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March 1, 2011 at 7:21 pm

The First Film

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Exiting the Factory (1895) by Louis Lumière

Well, there isn’t too much to say about this film except that it was pretty incredible for its time to have been produced. I noticed that there were a lot of women that exited the factory and seeing the bicycle and dog was unexpected. It’s only 46 seconds long and is referred to as the first film in history.

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March 1, 2011 at 6:49 pm

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D.W. Griffith

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D.W. Griffith was an American film director. Griffith started making films in 1907. Griffith was apart of the Biograph Company, which is the oldest movie company in America, and used their studios to create his films. Griffith was considered “the first champion of short films.” (As my notes say)

The Sealed Room (1909)

This film was an interesting play on a love “triangle” story. The ending definitely wasn’t something that I was expecting and I liked the film, overall. There isn’t much more I can say about it just because I think that it really spoke a lot for itself. I think the idea of passing time was really an interesting factor into this film because when the King ordered his men to build the brick wall, it obviously took longer in real time than it did in the movie. So it probably was challenging for Griffith to have that time passing effect but he did it well with cutting all of the images together to make that scene consistent. This also just proved of how amazing film still was and is with the lack of sound.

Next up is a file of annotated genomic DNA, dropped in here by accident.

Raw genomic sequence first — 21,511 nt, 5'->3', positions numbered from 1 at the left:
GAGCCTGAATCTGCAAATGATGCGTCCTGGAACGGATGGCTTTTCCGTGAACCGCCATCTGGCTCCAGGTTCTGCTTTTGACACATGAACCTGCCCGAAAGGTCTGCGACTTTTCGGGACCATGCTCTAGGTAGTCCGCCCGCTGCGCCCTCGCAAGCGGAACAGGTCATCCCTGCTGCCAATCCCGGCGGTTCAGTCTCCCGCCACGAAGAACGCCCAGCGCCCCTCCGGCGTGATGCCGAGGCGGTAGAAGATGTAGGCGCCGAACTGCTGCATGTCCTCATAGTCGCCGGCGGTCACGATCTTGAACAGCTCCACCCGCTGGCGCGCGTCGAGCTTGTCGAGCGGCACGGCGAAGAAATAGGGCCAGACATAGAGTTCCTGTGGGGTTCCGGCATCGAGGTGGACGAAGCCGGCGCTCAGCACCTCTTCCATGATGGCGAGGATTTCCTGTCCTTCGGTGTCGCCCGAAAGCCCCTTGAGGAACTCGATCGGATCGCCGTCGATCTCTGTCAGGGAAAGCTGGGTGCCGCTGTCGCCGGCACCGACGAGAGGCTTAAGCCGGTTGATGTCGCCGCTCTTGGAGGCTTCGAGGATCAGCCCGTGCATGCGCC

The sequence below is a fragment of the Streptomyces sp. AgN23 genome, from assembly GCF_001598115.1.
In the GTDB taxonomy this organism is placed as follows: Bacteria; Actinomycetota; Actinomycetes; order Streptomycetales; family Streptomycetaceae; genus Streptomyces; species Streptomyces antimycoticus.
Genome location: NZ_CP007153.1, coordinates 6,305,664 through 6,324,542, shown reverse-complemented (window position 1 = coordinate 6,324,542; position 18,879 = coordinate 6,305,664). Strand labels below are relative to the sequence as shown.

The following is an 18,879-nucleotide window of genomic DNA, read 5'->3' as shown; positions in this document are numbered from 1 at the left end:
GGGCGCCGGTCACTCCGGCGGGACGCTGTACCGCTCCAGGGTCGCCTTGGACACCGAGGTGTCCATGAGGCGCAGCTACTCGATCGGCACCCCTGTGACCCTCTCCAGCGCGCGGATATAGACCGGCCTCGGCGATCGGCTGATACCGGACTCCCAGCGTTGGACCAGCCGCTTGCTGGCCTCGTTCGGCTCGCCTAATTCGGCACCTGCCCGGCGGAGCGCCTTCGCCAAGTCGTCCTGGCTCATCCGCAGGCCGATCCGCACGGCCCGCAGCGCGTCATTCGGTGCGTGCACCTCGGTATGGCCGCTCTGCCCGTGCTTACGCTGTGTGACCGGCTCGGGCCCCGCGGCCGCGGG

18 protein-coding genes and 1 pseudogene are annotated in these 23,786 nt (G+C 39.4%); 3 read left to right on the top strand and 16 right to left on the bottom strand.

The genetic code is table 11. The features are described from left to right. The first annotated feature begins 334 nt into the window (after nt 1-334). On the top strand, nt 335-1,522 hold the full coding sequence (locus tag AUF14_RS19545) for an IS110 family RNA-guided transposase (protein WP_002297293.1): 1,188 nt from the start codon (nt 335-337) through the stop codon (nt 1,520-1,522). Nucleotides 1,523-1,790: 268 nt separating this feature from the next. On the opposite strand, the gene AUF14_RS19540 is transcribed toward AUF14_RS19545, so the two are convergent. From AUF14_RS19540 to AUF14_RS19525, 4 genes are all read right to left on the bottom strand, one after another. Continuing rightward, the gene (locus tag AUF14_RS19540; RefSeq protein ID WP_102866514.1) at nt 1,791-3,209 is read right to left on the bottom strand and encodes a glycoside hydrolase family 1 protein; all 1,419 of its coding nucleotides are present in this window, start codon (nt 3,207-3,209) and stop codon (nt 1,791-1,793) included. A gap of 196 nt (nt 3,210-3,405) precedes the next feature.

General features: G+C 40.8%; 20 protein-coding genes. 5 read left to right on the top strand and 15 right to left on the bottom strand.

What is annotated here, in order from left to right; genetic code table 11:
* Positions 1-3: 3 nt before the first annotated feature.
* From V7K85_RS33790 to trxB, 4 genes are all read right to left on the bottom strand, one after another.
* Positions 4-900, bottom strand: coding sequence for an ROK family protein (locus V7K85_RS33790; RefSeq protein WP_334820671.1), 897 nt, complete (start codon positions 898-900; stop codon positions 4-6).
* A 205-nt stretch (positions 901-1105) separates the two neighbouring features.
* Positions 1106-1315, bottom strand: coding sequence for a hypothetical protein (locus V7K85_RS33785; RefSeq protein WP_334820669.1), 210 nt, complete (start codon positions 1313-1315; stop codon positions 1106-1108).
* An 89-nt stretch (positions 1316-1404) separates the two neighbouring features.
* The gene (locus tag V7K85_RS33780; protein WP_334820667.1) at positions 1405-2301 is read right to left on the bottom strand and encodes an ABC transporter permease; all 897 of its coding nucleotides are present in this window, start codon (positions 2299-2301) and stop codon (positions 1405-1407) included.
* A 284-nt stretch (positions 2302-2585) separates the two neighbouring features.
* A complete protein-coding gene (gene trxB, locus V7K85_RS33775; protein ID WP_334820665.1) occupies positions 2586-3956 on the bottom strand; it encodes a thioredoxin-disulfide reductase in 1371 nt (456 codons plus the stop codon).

The Burglar’s Dilemma (1912)

This film is another one by this director with a really interesting story line. While it was interesting, and I respect the writing and acting that was produced in this film, I wasn’t too much of a fan. I’m not sure if the content just didn’t keep me interested in the story or what it was, but I can still appreciate the fact that it still had a lot to it, even without sound. I think I was just more impressed with that fact than this film itself.

House of Darkness (1912)